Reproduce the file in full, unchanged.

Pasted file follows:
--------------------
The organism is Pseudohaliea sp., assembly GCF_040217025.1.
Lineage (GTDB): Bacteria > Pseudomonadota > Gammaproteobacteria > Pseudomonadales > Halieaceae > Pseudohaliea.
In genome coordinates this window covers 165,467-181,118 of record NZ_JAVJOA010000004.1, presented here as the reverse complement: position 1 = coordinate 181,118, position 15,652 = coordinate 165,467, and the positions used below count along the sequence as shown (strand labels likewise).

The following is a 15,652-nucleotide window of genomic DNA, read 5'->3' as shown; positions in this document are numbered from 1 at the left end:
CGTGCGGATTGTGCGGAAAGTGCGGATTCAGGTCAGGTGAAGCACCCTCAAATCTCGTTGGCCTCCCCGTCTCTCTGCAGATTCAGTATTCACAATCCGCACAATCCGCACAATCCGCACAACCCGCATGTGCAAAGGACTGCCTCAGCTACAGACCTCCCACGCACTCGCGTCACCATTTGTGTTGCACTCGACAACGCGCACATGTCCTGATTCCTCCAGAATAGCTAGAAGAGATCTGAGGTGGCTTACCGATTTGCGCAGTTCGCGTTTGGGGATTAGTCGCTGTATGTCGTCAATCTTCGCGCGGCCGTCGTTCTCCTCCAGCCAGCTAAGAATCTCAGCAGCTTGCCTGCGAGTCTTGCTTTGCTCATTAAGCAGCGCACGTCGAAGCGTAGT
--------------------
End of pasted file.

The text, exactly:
The organism is Pseudohaliea sp., assembly GCF_040217025.1.
Lineage (GTDB): Bacteria > Pseudomonadota > Gammaproteobacteria > Pseudomonadales > Halieaceae > Pseudohaliea.
In genome coordinates this window covers 165,467-181,118 of record NZ_JAVJOA010000004.1, presented here as the reverse complement: position 1 = coordinate 181,118, position 15,652 = coordinate 165,467, and the positions used below count along the sequence as shown (strand labels likewise).

The following is a 15,652-nucleotide window of genomic DNA, read 5'->3' as shown; positions in this document are numbered from 1 at the left end:
CGTGCGGATTGTGCGGAAAGTGCGGATTCAGGTCAGGTGAAGCACCCTCAAATCTCGTTGGCCTCCCCGTCTCTCTGCAGATTCAGTATTCACAATCCGCACAATCCGCACAATCCGCACAACCCGCATGTGCAAAGGACTGCCTCAGCTACAGACCTCCCACGCACTCGCGTCACCATTTGTGTTGCACTCGACAACGCGCACATGTCCTGATTCCTCCAGAATAGCTAGAAGAGATCTGAGGTGGCTTACCGATTTGCGCAGTTCGCGTTTGGGGATTAGTCGCTGTATGTCGTCAATCTTCGCGCGGCCGTCGTTCTCCTCCAGCCAGCTAAGAATCTCAGCAGCTTGCCTGCGAGTCTTGCTTTGCTCATTAAGCAGCGCACGTCGAAGCGTAGT